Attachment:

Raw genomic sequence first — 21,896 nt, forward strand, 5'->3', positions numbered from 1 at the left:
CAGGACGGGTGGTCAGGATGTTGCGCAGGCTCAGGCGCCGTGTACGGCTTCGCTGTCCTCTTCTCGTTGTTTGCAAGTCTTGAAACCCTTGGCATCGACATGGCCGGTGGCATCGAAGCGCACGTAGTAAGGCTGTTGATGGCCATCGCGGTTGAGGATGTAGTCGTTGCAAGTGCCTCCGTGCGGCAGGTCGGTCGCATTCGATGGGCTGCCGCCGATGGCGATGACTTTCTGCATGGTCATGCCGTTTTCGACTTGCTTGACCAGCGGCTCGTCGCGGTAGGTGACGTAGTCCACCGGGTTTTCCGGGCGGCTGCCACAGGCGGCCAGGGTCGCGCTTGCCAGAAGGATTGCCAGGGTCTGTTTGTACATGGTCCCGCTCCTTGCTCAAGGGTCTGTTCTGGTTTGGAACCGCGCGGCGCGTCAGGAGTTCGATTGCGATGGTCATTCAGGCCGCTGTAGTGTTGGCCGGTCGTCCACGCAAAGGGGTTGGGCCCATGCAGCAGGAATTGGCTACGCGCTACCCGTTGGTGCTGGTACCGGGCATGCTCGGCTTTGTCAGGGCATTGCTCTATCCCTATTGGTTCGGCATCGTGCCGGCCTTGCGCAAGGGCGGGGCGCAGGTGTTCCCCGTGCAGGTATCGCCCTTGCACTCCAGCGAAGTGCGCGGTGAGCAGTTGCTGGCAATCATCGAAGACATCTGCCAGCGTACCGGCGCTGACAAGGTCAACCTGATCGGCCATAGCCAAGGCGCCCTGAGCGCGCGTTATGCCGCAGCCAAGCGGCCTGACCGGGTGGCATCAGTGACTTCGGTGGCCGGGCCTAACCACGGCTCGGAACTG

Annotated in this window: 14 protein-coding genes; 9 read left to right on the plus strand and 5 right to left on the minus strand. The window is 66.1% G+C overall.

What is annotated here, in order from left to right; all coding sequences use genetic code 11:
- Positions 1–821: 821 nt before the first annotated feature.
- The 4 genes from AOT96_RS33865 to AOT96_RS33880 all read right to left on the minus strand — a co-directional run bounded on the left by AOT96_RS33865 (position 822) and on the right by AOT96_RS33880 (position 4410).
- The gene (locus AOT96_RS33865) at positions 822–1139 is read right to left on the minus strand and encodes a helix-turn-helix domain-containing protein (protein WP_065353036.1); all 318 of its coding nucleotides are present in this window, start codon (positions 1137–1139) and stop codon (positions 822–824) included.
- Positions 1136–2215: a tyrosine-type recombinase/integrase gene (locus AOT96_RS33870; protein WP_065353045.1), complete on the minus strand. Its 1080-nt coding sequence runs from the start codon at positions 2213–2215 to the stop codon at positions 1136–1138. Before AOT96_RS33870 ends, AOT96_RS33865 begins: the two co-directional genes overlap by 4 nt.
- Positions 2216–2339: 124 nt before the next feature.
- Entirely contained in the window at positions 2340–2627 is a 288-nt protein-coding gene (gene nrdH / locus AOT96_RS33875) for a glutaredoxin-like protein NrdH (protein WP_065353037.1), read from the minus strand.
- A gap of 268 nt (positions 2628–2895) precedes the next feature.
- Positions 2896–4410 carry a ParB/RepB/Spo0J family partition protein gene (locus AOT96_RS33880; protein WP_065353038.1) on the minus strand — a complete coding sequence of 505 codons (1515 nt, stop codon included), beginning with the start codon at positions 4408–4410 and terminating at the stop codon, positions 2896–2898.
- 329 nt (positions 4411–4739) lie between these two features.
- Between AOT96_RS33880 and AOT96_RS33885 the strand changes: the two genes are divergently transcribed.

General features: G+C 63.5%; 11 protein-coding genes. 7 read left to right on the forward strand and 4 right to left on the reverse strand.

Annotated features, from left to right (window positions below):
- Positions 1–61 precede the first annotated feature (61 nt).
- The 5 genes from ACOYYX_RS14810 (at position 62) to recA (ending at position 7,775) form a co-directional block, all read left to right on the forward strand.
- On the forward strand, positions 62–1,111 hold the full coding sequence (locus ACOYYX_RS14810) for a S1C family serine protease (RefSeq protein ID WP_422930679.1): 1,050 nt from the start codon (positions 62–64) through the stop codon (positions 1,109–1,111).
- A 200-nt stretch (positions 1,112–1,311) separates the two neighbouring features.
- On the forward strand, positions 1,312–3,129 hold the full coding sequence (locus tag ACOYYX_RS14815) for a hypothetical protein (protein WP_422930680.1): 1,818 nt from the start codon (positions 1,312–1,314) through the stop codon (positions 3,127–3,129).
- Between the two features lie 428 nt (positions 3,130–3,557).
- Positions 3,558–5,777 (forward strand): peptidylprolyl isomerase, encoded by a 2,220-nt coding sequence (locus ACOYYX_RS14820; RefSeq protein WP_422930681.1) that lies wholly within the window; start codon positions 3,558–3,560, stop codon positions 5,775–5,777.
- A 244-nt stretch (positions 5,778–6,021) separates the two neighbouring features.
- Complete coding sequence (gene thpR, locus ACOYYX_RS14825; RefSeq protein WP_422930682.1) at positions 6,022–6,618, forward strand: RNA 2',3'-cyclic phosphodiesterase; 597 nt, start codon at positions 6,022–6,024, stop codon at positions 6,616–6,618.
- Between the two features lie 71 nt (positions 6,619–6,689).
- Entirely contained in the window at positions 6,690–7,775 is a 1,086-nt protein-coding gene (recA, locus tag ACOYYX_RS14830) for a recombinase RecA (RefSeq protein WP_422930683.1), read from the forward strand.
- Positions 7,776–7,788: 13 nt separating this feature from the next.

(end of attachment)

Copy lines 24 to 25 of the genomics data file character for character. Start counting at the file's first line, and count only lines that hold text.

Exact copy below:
- A 244-nt stretch (positions 5,778–6,021) separates the two neighbouring features.
- Complete coding sequence (gene thpR, locus ACOYYX_RS14825; RefSeq protein WP_422930682.1) at positions 6,022–6,618, forward strand: RNA 2',3'-cyclic phosphodiesterase; 597 nt, start codon at positions 6,022–6,024, stop codon at positions 6,616–6,618.